Upon reaching the end of the line, the Turkish soldiers held their part of the bargain and turned a blind eye to Ohan while he ran.  He headed back to Agn, only to find that Turks now occupied his family’s home. Having nowhere to go, 17 year-old Ohan knocked on his neighbor’s door. His Muslim neighbor took him in and kept him in hiding for several months.

Knowing that there was no life left for him in Kharpert, Ohan took off once again, this time to Bolis to search for his sisters and their families.  He hid during the day and traveled by foot in the nighttime and every time he came across a farm, he would study the people, and the possible work that needed to be done.  If he felt comfortable enough, he would seek work for several days, weeks, or months at a time, before continuing on his journey.

It took Ohan two years to arrive in Bolis and to be reunited with the only family he had left.  Serpouhi, Makrouhi, and Ohan had lost sixteen members of their close family during the genocide; their grandparents, parents, siblings, nieces, and nephews. Ohan stayed with his sisters for a year until he finally decided to move to Romania.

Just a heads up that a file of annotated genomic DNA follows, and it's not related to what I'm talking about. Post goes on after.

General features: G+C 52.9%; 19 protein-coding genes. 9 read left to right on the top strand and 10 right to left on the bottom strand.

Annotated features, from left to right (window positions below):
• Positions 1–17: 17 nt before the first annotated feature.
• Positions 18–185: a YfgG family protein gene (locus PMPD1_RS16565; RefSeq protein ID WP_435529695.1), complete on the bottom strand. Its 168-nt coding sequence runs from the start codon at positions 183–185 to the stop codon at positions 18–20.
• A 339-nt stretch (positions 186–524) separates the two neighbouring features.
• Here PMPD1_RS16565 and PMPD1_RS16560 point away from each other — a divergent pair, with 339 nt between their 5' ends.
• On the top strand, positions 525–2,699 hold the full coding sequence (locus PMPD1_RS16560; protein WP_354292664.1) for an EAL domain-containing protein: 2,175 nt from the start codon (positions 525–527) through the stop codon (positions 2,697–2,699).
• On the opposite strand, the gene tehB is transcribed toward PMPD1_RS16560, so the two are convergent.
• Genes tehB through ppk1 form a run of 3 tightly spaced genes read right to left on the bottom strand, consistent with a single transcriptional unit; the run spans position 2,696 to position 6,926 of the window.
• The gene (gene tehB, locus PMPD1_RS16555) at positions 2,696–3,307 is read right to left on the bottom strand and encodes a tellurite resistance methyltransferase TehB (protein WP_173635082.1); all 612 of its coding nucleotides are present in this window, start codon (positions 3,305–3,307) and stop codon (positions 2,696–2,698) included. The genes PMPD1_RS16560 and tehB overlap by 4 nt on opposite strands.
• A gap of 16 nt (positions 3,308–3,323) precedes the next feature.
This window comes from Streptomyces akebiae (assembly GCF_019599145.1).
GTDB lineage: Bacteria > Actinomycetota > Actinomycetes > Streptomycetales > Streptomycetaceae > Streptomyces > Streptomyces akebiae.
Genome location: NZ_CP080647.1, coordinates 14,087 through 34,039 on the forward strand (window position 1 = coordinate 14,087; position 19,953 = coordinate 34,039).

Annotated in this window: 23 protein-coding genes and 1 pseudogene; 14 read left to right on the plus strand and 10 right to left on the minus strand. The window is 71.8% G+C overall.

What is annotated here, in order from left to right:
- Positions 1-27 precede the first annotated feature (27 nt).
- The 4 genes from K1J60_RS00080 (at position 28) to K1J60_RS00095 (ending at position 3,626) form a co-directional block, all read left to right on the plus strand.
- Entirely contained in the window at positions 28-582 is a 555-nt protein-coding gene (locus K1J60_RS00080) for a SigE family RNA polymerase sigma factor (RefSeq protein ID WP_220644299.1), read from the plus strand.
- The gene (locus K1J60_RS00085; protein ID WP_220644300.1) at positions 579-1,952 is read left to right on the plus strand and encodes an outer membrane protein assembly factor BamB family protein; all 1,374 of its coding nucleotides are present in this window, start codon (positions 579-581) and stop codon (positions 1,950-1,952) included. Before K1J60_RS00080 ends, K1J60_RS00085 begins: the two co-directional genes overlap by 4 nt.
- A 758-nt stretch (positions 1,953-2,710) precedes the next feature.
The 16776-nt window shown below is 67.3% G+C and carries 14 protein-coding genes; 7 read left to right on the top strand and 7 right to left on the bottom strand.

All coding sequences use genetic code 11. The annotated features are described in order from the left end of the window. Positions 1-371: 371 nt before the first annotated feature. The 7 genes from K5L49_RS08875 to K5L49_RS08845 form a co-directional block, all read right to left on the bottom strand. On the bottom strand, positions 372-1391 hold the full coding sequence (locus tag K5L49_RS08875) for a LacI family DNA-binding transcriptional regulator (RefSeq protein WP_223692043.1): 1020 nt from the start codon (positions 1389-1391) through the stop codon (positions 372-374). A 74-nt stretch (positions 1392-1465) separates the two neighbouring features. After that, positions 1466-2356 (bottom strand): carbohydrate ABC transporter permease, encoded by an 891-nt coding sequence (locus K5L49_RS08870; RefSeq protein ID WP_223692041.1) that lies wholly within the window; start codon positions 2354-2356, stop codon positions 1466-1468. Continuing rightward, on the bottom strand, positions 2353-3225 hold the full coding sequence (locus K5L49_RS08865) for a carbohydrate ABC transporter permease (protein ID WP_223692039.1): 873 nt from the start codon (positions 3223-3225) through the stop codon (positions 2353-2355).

In Romania, Ohan met his future wife, Elisabeth Tevanian, and had two children, Baghdasar and Haiganoush, naming them after his parents.  Despite being in a new country and creating a new life, Ohan was often consumed by dark memories of the past.  He did not talk about the genocide often, as it was too painful of an experience to share. However, he consistently had nightmares, causing him to frantically wake up during the late hours of the night.  And it was in these moments that he would confess to his wife the inhumanity he fell victim to in 1915.  Knowing that Ohan could not speak about the genocide without emotions taking over, Elisabeth would tell Ohan’s stories to their children, ensuring that they were aware of their father’s past.